A Pastoral Letter from Bishop Jung
But if you had known what this means, “I desire mercy and not sacrifice”, you would not have condemned the guiltless. (Matthew 12:7)
Daily, the news breaks my heart. A one-year-old child is killed by gunfire in Pittsburgh, sleeping supposedly safe in his crib in his home. In Atlanta, a shooting spree at three different spas leaves eight dead, primarily women of Asian descent, terrorizing residents in a year of anti-Asian violence fueled by “China virus” and “Kung flu” rhetoric and racist denunciations. The FBI reports over 3,800 acts of violence by whites against Asians and Asian-Americans, two-thirds of them against women in the past year. Over 20,000 Asian owned businesses have been vandalized or destroyed since March of 2020 in the United States. Most of these businesses have been longtime parts of their communities. I do not understand why violence is such an easy answer for so many, especially of those calling themselves Christian.
The gunman in Atlanta has been described as a devout Southern Baptist. An arsonist in California who destroyed nine Asian restaurants confessed he was acting as “a born-again Christian” opposing those he denounced with obscenities and racial slurs. This is not the witness we want to share with the world as Christian disciples.
I am personally reflecting on what our witness should be as followers of Jesus Christ. Of course, this is personal to me as an Asian-American and a leader in The United Methodist Church, but it is so much larger than my own response and the incident in Atlanta. When I think about what happened in Pittsburgh – and what continues to happen across our country and world – I am called back to a desire to be a peacemaker, working with people of all ethnicities, and cultures, and races to create a society founded upon principles of justice and mercy and equity. I believe that the people called United Methodists should be actively engaged champions of inclusion and justice for all. We should be FOR the love of Christ by standing AGAINST racism and oppression and marginalization and condemnation and violence.
Yes, first and foremost, we should be a people of prayer, but beyond our prayers we should be disciples sent forth “for the transformation of the world.” We are God’s agents and tools for transformation. God will achieve justice through us. God will show mercy through us. God will end human intolerance and violence through us. But not if we stand passively by.
The month of May is Asian Heritage Month. It is established to recognize and honor the great contributions Asian leaders and Asian cultures have made in our world. It is a time to celebrate the wonderful diversity within Asian cultures and to embrace this diversity throughout our global community. In most cases, Asian culture is deeply rooted in respectful relationships and communities of hospitality. Caring welcome, respect, and honor are core values of Asian people. I am prayerful that in Wisconsin we might find some substantial and creative ways to raise awareness, educate, and inspire our members to see the blessing of all Asian peoples.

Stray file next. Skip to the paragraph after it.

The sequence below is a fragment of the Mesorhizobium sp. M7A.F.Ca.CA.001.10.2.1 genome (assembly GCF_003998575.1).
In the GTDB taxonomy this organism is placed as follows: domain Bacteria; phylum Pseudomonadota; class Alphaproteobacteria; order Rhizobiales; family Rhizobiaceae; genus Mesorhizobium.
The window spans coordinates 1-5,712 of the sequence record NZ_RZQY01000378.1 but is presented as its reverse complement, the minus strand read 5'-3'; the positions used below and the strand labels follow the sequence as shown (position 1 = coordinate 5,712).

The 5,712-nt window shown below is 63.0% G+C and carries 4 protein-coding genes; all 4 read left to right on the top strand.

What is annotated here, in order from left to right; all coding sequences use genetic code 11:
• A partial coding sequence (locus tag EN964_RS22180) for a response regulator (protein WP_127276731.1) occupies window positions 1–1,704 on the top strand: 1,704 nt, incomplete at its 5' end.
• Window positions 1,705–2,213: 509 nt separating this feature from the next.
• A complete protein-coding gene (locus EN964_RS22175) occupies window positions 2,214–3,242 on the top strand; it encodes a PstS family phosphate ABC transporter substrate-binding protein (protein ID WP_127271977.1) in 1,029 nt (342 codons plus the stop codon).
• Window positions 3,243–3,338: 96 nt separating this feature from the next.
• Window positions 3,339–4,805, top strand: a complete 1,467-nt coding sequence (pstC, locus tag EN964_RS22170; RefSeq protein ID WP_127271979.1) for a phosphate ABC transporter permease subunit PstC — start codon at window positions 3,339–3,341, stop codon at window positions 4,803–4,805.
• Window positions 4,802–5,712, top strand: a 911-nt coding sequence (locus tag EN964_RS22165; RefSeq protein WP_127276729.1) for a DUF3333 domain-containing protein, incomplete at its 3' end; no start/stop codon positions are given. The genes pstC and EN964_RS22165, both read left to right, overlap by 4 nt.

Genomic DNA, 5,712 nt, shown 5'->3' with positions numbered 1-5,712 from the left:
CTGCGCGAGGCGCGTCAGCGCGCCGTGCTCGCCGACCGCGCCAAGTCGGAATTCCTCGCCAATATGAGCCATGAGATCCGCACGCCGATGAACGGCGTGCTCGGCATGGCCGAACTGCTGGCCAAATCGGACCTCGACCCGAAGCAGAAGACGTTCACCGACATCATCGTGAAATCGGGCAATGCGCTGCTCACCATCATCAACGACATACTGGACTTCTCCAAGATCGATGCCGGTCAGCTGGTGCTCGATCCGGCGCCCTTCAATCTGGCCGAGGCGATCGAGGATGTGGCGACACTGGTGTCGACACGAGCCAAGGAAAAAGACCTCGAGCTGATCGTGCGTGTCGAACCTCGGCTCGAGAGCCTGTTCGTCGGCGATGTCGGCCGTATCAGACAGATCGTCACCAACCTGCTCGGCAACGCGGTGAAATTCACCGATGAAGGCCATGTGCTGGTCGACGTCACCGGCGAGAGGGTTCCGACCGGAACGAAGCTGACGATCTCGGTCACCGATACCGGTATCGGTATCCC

Simply because our current pandemic began in Chinese geography does not mean it was caused by Asian people. Our entire planet has suffered COVID-19 – the pandemic should be our common enemy, not each other. We should work hard to support and encourage and strengthen all people through this global virus time, especially those most at risk and vulnerable. The pandemic has inordinately harmed the poor, the marginalized, the less educated, those considered subordinate by dominant cultures. This is the value system of the world; but it is not the value system of God’s people. All are of equal value and should be treated as such. Those of us most advantaged should share abundantly with those who have less. And under no circumstances should we do anything that adds to the pain, anxiety, suffering, or harms the well-being of any other human being.
Please join me in prayer, but also consider joining me in action, to stand with those who are oppressed and attacked, and to witness to God’s love in a broken and violent world. Let us show mercy to everyone, now and forever.
Bishop Hee-Soo Jung has served as resident bishop of the Wisconsin Annual Conference since September of 2012. Prior to leading the Wisconsin Conference UMC, Bishop Jung served eight years as bishop of the Northern Illinois Conference (Chicago area).